Reuters - Brent crude rose for a second day on Thursday to surpass $116 after forces loyal to Libyan leader Muammar Gaddafi bombed oil industry infrastructure, inflicting longer-term damage on the country's exporting capacity.
“Targeting oil infrastructure is the easiest way to have demands met,” says Amrita Sen, chief oil analyst at Energy Aspects.
Infrastructure… the Middle East… disrupted oil exports…
It’s all part of a larger story, one that’s been relegated to the back pages of the mainstream coverage.
I’m talking about Libya.
By Ghaith ShennibTRIPOLI (Reuters) - Libyan Prime Minister Ali Zeidan said on Friday the government was safe and security under control, dismissing a statement by a senior army official calling for the parliament to be suspended and the armed forces to "rescue" the country.
By Kent Moors: Now that Muammar Gaddafi is about to be toppled from power in Tripoli, international oil majors are poised to stream back into Libya. Italian leader Eni S.p.A. (E) is already rushing back field specialists this morning to assess damage even before the smoke (or the politics) clears in the capital.
Reuters - Time Magazine's intelligence columnist reported on Tuesday that Libyan leader Muammar Gaddafi has ordered his security forces to sabotage the country's oil facilities, citing a source close to the government.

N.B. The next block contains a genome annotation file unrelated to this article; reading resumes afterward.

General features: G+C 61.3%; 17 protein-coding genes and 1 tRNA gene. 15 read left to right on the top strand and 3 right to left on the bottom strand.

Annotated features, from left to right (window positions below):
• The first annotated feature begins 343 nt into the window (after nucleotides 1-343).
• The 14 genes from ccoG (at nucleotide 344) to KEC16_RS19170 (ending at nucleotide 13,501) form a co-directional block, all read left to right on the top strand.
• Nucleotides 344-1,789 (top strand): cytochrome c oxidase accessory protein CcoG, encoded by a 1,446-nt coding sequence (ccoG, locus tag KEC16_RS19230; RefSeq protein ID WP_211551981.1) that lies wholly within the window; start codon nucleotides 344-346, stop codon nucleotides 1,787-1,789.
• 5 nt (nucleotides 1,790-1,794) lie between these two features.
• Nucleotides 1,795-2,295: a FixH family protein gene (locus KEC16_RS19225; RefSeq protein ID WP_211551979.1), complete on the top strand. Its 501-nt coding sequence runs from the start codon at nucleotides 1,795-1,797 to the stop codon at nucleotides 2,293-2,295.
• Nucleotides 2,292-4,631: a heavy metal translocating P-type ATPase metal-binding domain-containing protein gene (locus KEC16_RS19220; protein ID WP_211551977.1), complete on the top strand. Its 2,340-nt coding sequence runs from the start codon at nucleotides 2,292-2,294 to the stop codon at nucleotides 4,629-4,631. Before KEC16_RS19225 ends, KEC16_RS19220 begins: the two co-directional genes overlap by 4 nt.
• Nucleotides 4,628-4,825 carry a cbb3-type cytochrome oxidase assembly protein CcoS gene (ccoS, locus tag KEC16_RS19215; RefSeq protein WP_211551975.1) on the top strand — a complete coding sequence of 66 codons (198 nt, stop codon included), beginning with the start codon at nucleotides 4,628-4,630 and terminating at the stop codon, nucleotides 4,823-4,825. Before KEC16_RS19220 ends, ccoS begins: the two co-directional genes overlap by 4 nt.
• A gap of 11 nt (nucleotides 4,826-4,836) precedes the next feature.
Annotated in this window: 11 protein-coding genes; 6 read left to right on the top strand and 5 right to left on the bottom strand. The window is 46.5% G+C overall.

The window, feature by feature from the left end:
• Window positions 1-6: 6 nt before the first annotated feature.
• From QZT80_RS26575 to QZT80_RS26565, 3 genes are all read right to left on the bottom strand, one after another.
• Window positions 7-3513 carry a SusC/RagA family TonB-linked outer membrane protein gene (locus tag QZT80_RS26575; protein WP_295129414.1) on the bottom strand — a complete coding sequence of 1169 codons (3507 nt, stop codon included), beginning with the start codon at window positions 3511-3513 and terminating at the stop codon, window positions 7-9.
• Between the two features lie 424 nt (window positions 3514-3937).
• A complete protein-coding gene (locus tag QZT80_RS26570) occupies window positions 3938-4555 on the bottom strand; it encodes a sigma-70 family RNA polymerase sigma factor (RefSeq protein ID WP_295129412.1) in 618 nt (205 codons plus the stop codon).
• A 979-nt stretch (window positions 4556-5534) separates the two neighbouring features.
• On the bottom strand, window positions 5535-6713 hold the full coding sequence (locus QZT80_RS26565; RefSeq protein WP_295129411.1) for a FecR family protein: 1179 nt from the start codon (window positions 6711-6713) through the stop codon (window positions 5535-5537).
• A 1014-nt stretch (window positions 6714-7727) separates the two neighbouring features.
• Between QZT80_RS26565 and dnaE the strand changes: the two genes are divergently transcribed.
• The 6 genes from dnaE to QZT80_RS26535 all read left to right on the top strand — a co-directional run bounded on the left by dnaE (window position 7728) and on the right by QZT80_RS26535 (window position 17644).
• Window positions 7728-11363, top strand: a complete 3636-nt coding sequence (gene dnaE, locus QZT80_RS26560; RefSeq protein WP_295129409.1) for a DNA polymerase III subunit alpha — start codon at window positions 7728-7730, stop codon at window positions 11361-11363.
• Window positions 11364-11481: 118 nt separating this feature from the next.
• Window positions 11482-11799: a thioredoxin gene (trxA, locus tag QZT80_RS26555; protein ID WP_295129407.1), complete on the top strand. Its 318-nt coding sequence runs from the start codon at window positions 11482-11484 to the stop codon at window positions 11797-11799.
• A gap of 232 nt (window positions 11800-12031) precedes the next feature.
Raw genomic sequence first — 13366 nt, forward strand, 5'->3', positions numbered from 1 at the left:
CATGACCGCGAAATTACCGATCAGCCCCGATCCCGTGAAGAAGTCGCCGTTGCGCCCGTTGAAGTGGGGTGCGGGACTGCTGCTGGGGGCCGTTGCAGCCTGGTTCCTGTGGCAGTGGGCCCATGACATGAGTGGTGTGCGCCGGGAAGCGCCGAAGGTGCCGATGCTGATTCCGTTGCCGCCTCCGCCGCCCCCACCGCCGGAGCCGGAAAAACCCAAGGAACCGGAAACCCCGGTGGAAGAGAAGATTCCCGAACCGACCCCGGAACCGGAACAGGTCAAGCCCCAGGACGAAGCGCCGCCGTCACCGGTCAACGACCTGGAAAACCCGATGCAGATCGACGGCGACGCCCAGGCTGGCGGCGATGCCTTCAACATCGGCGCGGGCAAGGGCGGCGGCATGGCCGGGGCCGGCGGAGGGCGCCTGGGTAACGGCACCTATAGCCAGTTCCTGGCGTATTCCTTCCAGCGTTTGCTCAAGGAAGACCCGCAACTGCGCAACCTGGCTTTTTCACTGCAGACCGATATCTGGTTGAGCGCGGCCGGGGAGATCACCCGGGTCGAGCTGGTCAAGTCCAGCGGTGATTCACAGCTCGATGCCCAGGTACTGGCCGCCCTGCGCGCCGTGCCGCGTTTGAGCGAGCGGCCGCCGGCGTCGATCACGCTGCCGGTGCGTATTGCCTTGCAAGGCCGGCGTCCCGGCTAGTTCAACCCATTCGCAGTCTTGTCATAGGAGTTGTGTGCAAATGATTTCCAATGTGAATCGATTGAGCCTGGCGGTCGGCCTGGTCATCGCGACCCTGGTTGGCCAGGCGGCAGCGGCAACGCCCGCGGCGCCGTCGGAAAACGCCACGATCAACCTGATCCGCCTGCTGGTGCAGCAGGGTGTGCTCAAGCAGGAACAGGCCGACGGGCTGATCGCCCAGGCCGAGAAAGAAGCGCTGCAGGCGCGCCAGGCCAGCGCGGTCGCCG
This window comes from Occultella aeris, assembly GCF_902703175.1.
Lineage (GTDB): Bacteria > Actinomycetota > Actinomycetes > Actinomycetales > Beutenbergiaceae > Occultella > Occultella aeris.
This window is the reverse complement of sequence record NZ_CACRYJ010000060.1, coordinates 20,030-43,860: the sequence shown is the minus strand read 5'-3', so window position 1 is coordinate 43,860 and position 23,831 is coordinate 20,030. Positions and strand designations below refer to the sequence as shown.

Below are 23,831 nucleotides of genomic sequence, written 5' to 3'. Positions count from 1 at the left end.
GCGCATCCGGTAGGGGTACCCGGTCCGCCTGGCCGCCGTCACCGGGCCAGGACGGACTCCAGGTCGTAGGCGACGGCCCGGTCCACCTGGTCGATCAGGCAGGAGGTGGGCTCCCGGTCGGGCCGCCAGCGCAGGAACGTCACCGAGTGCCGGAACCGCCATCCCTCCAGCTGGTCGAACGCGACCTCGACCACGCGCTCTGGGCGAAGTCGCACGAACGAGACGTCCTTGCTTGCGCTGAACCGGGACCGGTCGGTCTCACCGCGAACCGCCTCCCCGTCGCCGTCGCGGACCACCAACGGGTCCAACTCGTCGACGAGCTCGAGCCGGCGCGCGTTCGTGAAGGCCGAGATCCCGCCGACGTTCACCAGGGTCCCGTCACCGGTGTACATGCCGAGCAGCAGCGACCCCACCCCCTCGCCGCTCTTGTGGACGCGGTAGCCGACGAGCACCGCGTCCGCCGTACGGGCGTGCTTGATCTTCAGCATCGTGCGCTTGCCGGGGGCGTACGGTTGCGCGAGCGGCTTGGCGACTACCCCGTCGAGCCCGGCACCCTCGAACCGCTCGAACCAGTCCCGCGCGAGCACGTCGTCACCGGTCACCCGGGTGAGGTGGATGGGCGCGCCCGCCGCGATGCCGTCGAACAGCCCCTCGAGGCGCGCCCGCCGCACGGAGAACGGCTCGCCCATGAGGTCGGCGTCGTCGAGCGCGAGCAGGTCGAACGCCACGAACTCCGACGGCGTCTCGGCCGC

Now that the narrative of rising gasoline demand and a "strong summer driving season" is finally over, courtesy of gasoline stocks that just refuse to drop...
... and a glut in PADD1 that has never been greater...
Crude advanced in London as an attack on Libya’s biggest oil port and a U.S. pledge not to waver in nuclear talks with Iran emphasized risks to supply across the Middle East.
Brent climbed as much as 3.8%. The port of Es Sider wasn’t damaged in an attack by a plane belonging to Libya’s Islamist-backed government, the nation’s Petroleum Facilities Guard said. President Barack Obama’s national security adviser said the U.S. will assure Israel’s security and that negotiations are the best way to make sure Iran doesn’t get a nuclear weapon.
Ilya Naymushin/ReutersTOKYO (Reuters) - Oil prices extended declines on Monday amid projections that U.S. data is set to show a big rebound in crude inventories to offset an unexpected slump due to the impact of a tropical storm.
London Brent crude for November delivery was down 49 cents, or 1.0 percent, at $47.52 a barrel by 2246 GMT (6.46 p.m. ET) on Sunday after settling down 4 percent on Friday.
By Ulf Laessing and Feras BosalumTRIPOLI (Reuters) - More than 100 rockets fired in clashes between rival government-paid militia have knocked out a power plant in southern Libya, heightening the risk of summer blackouts, the electricity minister said on Tuesday.